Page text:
Q: In your published videos you’ve given very sensitive and nuanced piano interpretations of your works.  Would you describe the role the piano has in your composing process?  Do you write at the keyboard, or more abstractly?  How do you get started on a piece?  By the time you’ve finished writing a piece, can you already play it well, or do you learn it afterward?

A: I like to work out ideas at the keyboard, but my own limited piano technique often gets in the way.  Sometimes spontaneous ideas occur accidentally while I’m at the keyboard, but most of my best ideas have come to me while walking outdoors.  I’m always coming up with ideas for new pieces, but the challenge is finding the time to work on them (for the past few years, I haven’t had much).  Many of the canons were too technically difficult for me to play in 2002, but in the intervening years I have practiced them enough to be able to record them.

 

Q: You mentioned that your Thirteen Canons were written in 2002.  Have you revised them over the years, and if so, how?

A: The final 13th canon (at the octave) originally began without the slow introduction, and was much shorter.  The 7th canon (at the tritone) was originally in ABA form, but I removed the repeat of the A section.  Other than this, I have not changed them.

 

Q: In listening to various canons by different composers without seeing a score, I find the structure of a canon is sometimes very apparent to the ear while at other times it is hidden.  That’s to say, some pieces are obviously canonic while others could be mistaken for free counterpoint until you look at what’s written.  Do you hear your pieces in one way or another?  As a composer do you aim to make structure more explicit or to keep it hidden?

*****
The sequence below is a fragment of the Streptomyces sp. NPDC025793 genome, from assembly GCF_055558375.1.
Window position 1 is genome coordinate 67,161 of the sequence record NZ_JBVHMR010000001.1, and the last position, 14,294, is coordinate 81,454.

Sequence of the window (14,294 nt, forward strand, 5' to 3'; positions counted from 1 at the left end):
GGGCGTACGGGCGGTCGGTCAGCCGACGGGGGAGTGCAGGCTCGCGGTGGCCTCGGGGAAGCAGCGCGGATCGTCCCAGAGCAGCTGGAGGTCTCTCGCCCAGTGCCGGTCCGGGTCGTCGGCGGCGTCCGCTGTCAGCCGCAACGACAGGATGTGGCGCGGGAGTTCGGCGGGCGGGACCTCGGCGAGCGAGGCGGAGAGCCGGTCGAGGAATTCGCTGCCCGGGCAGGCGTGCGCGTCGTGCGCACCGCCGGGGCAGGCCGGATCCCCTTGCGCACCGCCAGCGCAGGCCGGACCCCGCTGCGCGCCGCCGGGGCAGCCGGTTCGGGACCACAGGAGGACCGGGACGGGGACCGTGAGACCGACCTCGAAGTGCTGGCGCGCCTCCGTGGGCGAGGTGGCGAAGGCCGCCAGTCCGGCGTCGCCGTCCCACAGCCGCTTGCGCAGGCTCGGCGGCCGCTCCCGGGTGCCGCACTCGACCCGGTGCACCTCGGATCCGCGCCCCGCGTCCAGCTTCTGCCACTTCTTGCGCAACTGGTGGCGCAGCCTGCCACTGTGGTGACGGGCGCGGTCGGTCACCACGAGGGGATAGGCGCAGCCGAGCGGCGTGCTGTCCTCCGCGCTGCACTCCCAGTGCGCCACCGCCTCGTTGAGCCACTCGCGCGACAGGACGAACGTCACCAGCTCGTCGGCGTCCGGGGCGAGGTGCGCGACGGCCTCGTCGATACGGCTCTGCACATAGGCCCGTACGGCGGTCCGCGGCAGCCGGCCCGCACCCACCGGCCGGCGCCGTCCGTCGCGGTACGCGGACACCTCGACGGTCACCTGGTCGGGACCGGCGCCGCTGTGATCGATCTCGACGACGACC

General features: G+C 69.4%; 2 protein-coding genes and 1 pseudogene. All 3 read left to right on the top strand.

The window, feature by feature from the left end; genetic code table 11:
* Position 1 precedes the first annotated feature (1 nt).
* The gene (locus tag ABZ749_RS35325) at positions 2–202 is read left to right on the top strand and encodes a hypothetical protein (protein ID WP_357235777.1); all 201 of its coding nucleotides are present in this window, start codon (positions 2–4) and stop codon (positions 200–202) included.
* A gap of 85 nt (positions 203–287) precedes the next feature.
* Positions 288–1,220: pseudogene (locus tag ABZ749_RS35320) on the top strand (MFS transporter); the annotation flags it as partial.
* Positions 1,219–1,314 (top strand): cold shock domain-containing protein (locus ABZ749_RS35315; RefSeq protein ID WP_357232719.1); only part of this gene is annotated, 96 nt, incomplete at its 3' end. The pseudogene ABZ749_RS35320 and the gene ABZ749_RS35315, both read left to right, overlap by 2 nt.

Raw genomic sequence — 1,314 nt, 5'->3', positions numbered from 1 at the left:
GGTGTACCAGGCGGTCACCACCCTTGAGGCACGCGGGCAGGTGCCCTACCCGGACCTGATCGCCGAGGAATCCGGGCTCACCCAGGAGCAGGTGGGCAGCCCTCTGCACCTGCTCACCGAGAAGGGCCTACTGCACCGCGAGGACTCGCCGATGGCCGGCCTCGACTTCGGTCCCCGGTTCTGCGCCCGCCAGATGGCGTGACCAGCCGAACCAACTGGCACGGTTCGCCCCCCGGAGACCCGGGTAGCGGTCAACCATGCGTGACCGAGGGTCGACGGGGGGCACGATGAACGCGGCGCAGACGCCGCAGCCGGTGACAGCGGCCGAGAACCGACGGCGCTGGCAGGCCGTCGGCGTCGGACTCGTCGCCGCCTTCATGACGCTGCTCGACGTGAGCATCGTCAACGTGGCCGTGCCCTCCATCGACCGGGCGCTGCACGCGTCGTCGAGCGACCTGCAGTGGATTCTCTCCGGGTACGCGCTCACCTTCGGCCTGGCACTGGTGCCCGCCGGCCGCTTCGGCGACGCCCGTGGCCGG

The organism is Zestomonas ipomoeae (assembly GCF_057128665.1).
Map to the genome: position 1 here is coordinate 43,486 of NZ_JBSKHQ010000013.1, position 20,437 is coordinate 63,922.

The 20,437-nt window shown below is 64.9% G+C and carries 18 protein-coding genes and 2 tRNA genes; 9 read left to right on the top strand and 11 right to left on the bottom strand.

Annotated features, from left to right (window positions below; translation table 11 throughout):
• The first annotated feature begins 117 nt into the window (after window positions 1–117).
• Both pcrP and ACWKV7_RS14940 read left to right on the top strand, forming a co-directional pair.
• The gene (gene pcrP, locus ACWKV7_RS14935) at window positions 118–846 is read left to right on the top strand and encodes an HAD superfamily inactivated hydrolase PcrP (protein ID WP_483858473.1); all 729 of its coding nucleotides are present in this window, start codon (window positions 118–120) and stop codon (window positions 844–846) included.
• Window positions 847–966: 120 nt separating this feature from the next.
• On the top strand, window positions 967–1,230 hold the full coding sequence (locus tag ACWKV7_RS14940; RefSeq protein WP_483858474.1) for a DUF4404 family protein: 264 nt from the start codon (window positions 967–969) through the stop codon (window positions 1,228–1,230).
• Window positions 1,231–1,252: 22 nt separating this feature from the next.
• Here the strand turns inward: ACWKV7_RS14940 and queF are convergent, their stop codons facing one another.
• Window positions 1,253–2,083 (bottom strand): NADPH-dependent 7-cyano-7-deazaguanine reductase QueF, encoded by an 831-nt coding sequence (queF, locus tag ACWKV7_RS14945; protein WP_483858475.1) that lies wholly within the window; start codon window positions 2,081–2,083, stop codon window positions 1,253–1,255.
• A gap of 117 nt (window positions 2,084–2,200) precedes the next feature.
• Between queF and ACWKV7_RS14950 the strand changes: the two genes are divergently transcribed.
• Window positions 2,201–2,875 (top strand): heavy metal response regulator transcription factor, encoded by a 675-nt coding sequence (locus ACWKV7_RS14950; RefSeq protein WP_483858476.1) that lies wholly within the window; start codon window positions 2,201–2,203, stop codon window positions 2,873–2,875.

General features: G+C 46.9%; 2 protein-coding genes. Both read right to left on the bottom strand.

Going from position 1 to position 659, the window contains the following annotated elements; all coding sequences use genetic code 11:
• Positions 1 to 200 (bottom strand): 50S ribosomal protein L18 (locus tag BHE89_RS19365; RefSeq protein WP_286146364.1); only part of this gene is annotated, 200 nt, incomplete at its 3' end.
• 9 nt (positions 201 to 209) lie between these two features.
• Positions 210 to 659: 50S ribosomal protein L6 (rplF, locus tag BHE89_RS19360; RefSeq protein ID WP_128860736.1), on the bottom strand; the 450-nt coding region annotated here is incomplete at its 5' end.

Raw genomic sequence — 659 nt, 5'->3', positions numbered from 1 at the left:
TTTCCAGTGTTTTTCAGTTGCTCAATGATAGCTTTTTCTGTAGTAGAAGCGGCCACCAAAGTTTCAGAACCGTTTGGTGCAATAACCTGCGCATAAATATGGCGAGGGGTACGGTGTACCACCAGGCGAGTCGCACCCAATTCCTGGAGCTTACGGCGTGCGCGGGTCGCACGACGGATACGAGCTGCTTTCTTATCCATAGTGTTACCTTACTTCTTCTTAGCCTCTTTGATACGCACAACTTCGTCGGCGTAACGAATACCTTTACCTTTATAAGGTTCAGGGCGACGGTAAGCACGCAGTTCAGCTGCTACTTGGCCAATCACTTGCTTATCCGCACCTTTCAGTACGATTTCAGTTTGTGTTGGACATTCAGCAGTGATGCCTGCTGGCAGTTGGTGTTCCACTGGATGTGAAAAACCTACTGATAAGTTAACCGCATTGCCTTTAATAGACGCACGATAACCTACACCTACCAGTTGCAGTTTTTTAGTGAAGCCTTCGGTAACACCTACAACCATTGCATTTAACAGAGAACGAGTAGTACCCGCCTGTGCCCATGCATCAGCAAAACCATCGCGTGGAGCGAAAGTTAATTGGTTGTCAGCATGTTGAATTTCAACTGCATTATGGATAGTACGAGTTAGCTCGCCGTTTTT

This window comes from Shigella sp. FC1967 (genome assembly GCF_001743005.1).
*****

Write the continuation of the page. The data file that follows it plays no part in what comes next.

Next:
A:  In most of my thirteen canons the counterpoint is audibly explicit.  Two of them (#4 and #8) have three voices, which complicates things for the listener.  In the 9th canon (at the minor sixth) the second voice enters one sixteenth-note after the first, which renders the counterpoint difficult to discern because of the extreme closeness of the voices.  The crab canon (#11) is of course the hardest to comprehend by listening alone, while the augmentation canon (#12) is probably the second most difficult.

 

Q: Would you tell me how you got started in composing and how you’ve developed your craft over the years?

A: My older brother introduced me to Mahler’s 1st Symphony when I was 7 years old, and I have been captivated ever since.  I started composing in my teens, but I rarely wrote any of it down.  If I had thought any of it was worthwhile, I likely would have recorded it for posterity.  I still remember some of the pieces, even though they only exist in my head.

 

Q: Do you have any tips on balancing a life of composing with career outside music?

A: I haven’t done the best job of this over the years, but I do know that during the long stretches when I don’t compose, I feel emptiness, and when I compose, I feel fulfilled.

 

Q: What musical projects are you working on now?

A: I have a few unfinished projects, including a violin sonata, and a string quartet. Other than composing, I’ve been continuing my series of youtube commentary videos that try to demystify some of the great masterpieces that have inspired me over the years.